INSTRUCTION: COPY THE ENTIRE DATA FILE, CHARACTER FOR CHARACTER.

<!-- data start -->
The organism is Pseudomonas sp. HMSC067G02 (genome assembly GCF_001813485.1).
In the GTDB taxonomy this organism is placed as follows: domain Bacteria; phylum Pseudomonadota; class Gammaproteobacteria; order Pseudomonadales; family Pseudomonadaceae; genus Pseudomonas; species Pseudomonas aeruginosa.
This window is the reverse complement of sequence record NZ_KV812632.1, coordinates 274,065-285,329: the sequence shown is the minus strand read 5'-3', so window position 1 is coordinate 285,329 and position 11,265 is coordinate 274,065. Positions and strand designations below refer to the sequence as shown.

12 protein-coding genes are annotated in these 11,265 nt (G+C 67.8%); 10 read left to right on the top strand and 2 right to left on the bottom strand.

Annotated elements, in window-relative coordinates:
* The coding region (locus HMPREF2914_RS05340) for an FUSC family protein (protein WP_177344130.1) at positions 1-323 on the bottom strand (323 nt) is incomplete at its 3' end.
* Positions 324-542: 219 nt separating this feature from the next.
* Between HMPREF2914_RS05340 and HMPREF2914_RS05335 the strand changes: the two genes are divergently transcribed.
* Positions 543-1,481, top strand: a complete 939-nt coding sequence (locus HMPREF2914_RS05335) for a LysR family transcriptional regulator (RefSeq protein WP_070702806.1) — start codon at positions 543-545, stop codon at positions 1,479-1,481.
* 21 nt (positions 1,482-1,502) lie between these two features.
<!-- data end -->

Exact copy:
The organism is Pseudomonas sp. HMSC067G02 (genome assembly GCF_001813485.1).
In the GTDB taxonomy this organism is placed as follows: domain Bacteria; phylum Pseudomonadota; class Gammaproteobacteria; order Pseudomonadales; family Pseudomonadaceae; genus Pseudomonas; species Pseudomonas aeruginosa.
This window is the reverse complement of sequence record NZ_KV812632.1, coordinates 274,065-285,329: the sequence shown is the minus strand read 5'-3', so window position 1 is coordinate 285,329 and position 11,265 is coordinate 274,065. Positions and strand designations below refer to the sequence as shown.

12 protein-coding genes are annotated in these 11,265 nt (G+C 67.8%); 10 read left to right on the top strand and 2 right to left on the bottom strand.

Annotated elements, in window-relative coordinates:
* The coding region (locus HMPREF2914_RS05340) for an FUSC family protein (protein WP_177344130.1) at positions 1-323 on the bottom strand (323 nt) is incomplete at its 3' end.
* Positions 324-542: 219 nt separating this feature from the next.
* Between HMPREF2914_RS05340 and HMPREF2914_RS05335 the strand changes: the two genes are divergently transcribed.
* Positions 543-1,481, top strand: a complete 939-nt coding sequence (locus HMPREF2914_RS05335) for a LysR family transcriptional regulator (RefSeq protein WP_070702806.1) — start codon at positions 543-545, stop codon at positions 1,479-1,481.
* 21 nt (positions 1,482-1,502) lie between these two features.